As inflation pressures rise, the bond market is pricing in more significant and faster increases in U.S. cash rates. In January, the bond markets were pricing in only a 38% chance of a 0.25% increase in the U.S. cash rate in May and only three rate hikes in total in 2022. The most recent reading shows the market is now pricing in a 13% chance of a 0.75% increase in the U.S. cash rate in May and eleven rate hikes in 2022. There are not eleven more Fed meetings this year, which means that the bond market has gone from expecting a few 0.25% rate rises to multiple 0.50% cash rate increases this year.
The U.S. bond market is now forecasting this tightening cycle (increasing interest rates) to be one of the most rapid in the last 25-years. This aggressive future pricing of rate hikes does leave some room for the Fed to change its mind and indicate a slower than forecast increasing cycle.
If inflation proves to be transitory and economic growth continues to slow, we can expect the U.S. Fed to consider walking back a few of their forecast rate rises. Given the uncertainty around inflationary pressures, we would not want to be taking any high conviction positions around where the U.S. cash rate will peak this cycle.
In the investment world, there are "Bulls" (investors that think markets will go higher) and “Bears” (investors that think markets will go lower). The Bears have got a lot louder in the last month, with the AAII Bull Spread index now back in Bear territory to levels last seen in 2009.
This phenomenon is not just appearing in the retail sector but also within the institutional sector, with almost 80% of fund managers polled now expecting a slowing economy. This is the worst reading on record. In March, a fund manager's biggest fear was understandably the invasion of Ukraine by Russia, but in April, their biggest concern has changed to the fear of a global recession.
As of the end of April 2022, the U.S. GDP for the first quarter of 2022 was confirmed at -1.4%. This was a very large miss from the +1.0% growth expected by most economists. Delving into the data from this result, it is quickly apparent that the major detractor was net exports. This is due to the U.S. having the biggest trade monthly deficit ever, of -$125 billion in March 2022.
This may sound very dramatic and negative; however, it is arguable that share markets have already priced much of this risk in their declines year-to-date. Historically, this level of negativity has proven to be a good time to consider buying into the markets as others sell. To quote Warren Buffett, "Be greedy when others are fearful". We may now be getting closer to the "capitulation" of retail investors.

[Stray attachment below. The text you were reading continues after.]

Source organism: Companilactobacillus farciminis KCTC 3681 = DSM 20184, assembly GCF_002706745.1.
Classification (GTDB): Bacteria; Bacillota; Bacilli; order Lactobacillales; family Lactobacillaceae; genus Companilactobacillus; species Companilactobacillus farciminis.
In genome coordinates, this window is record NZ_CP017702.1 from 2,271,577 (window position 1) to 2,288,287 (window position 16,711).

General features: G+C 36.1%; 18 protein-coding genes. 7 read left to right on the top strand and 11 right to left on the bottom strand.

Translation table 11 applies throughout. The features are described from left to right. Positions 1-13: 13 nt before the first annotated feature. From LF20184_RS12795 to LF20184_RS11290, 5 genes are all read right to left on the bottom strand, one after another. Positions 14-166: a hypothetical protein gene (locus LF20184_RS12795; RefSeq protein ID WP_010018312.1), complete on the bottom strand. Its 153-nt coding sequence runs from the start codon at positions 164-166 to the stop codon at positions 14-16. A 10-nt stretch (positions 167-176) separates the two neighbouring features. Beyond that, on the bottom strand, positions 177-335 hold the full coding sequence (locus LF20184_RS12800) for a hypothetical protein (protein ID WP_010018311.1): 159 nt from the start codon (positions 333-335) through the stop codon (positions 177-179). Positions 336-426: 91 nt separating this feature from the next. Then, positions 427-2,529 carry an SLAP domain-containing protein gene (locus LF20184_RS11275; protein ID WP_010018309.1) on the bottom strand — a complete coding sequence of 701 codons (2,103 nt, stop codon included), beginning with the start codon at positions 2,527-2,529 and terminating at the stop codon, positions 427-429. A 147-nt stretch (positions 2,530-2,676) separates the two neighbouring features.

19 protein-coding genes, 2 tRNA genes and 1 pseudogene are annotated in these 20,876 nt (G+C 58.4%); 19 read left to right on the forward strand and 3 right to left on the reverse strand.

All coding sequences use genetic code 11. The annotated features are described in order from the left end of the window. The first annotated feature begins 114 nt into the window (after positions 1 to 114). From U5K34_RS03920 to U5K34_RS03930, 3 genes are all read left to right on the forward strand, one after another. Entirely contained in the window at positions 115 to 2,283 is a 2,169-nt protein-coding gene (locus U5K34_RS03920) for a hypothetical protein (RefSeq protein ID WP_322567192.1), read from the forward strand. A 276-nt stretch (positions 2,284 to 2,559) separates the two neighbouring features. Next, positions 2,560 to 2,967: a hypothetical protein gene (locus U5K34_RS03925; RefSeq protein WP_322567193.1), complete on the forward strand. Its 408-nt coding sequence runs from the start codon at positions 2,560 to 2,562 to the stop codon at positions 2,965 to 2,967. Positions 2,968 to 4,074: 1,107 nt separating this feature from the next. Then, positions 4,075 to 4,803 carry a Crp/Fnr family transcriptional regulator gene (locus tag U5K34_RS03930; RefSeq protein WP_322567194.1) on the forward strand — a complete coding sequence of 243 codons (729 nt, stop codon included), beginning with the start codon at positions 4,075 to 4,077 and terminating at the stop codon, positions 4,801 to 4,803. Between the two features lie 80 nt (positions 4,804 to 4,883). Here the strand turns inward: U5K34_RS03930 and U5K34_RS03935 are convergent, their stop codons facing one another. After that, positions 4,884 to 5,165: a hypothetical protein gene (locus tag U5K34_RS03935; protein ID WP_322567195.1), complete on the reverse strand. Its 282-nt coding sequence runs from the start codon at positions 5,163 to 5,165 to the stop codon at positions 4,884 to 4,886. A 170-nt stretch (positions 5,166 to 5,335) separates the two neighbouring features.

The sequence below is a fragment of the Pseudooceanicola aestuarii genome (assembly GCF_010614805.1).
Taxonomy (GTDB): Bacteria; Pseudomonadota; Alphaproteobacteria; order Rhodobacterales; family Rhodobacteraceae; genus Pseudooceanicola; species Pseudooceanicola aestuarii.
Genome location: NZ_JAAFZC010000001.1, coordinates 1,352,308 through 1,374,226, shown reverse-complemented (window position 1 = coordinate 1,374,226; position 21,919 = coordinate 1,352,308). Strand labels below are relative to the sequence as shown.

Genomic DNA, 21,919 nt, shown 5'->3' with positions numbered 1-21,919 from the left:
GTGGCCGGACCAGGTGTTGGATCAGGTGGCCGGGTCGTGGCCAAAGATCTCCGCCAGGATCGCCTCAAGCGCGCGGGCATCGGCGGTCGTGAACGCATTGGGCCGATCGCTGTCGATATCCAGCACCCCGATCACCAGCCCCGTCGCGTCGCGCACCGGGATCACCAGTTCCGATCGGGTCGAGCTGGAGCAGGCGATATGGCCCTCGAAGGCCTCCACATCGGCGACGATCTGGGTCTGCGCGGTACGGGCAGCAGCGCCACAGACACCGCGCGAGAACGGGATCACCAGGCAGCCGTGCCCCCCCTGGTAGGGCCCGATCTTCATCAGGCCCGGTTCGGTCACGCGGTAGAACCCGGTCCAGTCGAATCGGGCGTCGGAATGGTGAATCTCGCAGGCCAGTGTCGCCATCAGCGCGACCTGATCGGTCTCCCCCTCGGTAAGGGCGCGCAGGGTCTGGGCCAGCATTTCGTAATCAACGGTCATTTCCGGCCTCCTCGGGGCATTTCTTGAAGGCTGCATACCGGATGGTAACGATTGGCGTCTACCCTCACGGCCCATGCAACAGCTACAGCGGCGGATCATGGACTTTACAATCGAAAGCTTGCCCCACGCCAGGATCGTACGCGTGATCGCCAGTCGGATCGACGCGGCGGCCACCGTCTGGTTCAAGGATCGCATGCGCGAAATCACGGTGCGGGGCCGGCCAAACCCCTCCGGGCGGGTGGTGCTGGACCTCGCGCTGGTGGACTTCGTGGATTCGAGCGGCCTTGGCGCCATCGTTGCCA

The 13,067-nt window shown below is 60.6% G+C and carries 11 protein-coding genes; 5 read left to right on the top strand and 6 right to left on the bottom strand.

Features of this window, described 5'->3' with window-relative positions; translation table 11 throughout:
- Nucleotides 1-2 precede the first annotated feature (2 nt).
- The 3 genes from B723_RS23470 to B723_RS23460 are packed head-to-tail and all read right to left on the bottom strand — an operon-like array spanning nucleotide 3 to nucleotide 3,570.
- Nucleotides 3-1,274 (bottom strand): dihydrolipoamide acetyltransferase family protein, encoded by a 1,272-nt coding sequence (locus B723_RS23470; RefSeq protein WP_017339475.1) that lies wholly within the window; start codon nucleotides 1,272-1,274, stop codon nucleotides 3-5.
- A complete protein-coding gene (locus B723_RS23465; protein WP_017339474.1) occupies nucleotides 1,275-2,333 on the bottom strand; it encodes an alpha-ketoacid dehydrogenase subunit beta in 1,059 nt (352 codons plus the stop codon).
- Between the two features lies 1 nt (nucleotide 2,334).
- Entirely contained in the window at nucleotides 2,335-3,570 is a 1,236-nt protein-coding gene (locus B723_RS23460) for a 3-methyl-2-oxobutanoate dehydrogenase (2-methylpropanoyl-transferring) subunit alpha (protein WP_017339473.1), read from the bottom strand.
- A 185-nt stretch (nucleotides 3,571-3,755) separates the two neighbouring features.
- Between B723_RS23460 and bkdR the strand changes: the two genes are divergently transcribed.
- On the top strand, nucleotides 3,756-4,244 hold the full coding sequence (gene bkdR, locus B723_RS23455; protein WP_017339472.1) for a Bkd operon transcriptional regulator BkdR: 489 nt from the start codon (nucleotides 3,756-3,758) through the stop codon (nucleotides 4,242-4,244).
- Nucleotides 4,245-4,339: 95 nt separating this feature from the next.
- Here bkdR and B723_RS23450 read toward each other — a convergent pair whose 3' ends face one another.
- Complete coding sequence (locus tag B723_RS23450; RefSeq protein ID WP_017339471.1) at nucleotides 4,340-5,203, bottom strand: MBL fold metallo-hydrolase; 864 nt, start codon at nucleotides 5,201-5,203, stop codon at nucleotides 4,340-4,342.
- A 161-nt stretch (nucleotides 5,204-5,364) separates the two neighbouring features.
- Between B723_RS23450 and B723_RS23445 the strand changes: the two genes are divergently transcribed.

As discussed above, the Nasdaq has fallen -22% since its peak in 2021. With a drop of over 20%, the NASDAQ 100 is now officially in a "bear market". The decline from the peak may sound significant, but it hides a much higher level of losses within this index. Over 45% of all the companies listed on the NASDAQ 100 have declined by over 50% from their peaks. A further 20% dropped more than 70%, with 4% dropping by a terrifying 90% from their peaks.
So, why is the index only down 20% when c.70% of the companies in the index have declined by more than 50%? The top 10 companies make up over 52% of the Nasdaq's market cap. These are the giant firms such as Apple, Microsoft, Amazon, Meta, etc. Why does this matter? Because it could be argued that we may have already had a "Global Financial Crisis" level correction in the Nasdaq.
It has certainly been an eventful beginning to 2022. Global inflationary pressures remain the primary concern in the medium term. As we get a more precise reading of inflation's transitory (or not) nature, we will get a better feel for where interest rate rises may end. At present, any forecasts around this come with a sizeable margin of error.
Lastly, when the U.S. Federal Reserve started increasing cash rates, this did not mean that it was the end of the share market rally. As shown below, when reviewing fifteen different tightening cycles in the U.S., global share markets usually moved higher over 12 to 24-months. This is generally because it takes several rate rises before the economy slows and the risk of a recession starts to drag share markets lower.
As discussed at the start, we have come into 2022 with concerns around possible volatility in the global investment markets, which has played out. How financial markets continue to move over the rest of 2022 remains uncertain, with many possible outcomes.
At PWA, we monitor these historical events and portfolios closely while remaining conservatively positioned within portfolios and maintaining a disciplined approach.